Introducing Dr Benjamin Lawrence, SEAC Visiting Fellow and Postdoctoral Research Fellow at the Centre for Asian Legal Studies, National University of Singapore.
1.What will you be working on during your time as SEAC Visiting Fellow?
First and foremost, I will be finalizing the manuscript for my book, titled In the Shadow of the Constitution: the Mircopolitics of Constitutionalism in Cambodia, which is under contract for publication as part of Cambridge University Press’ Comparative Constitutional Law and Policy series. Drawing on empirical data gathered from more than two years of fieldwork in Cambodia, the monograph explores the role of the constitution in everyday social, cultural and political contestations. In the process, it aims to provide the first in-depth account of constitutional politics in post-conflict Cambodia, and the same time as challenging the court-centricity that has become a convention of comparative constitutional studies scholarship.
Time permitting, I also hope to start exploratory research for my next project, which will look at (Asian examples of) constitution-making by governments-in-exile. In particular, I am interested in the recent processes initiated by the National Unity Government of Myanmar and the United Liberation Movement for West Papua, which I think raise interesting questions about the range of purposes that constitutions can play in contemporary politics, both in Southeast Asia and more broadly.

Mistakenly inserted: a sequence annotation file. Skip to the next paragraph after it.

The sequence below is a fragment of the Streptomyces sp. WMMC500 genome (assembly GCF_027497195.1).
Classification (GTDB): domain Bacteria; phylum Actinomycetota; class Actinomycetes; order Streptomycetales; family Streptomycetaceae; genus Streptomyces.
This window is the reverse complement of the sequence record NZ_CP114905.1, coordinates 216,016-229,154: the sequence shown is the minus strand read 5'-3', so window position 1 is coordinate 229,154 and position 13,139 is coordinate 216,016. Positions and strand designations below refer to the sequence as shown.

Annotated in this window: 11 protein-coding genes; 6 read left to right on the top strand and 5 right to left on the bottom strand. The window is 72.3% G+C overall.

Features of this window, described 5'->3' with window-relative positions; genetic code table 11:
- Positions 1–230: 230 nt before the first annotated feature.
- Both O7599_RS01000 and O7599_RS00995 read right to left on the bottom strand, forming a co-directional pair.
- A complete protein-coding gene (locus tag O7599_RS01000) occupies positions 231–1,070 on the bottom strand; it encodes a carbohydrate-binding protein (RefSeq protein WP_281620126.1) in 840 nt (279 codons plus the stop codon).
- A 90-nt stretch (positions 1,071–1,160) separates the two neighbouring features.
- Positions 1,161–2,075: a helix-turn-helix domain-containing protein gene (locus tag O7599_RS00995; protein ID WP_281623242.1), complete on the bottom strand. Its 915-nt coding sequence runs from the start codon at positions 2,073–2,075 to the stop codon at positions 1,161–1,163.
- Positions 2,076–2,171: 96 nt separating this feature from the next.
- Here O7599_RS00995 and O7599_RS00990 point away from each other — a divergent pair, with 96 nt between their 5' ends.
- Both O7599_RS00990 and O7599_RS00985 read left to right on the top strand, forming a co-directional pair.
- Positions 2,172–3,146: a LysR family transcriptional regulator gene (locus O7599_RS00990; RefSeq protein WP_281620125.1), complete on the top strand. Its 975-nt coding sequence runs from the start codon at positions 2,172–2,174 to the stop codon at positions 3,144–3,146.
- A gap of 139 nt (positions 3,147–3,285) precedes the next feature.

2.What led you to your field of study/what inspired your interest in these topics?
I first became interested in Southeast Asia thanks to my secondary school history teachers, particularly Shimon Levison, who taught a course on the U.S. war in Vietnam at a time when the invasion of Iraq was in the headlines. My connection to Cambodia became personal when I met my wife, Amara, who was born in California to parents who had fled Cambodia as refugees. However, it was only while looking for a dissertation topic as part of my M.A. degree in International and Comparative Law at SOAS that, with the help of Alexander Fischer and Gina Heathcote, I started studying Cambodia as an example of internationally-supervised post-conflict constitution-building. I was later inspired and encouraged to dive more deeply into the world of constitutional micropolitics in Cambodia by the experience of working with Amnesty International and the E.U. Delegation to Cambodia, as well as by my doctoral supervisors at the University of Victoria, Victor V. Ramraj and Simon Springer.
3. How do you like to relax and unwind?
I am an avid player and watcher of football. Having grown up a short walk from Brentford Football Club, one of the hardest things about living in Asia in recent years has been having to watch my local team reach new and previously unimaginable heights, so I go to games there whenever I can. Otherwise, I try to do a lot of yoga, though I lean more towards the gentle and meditative practices rather than the dynamic and spectacular looking ones. Whenever I am in London, I love a long walk along the Thames (weather permitting). I am also constantly on the lookout for the chance to see good live music, and I am increasingly finding myself at the theatre thanks to my wife’s love of all thing’s stage-and-screen.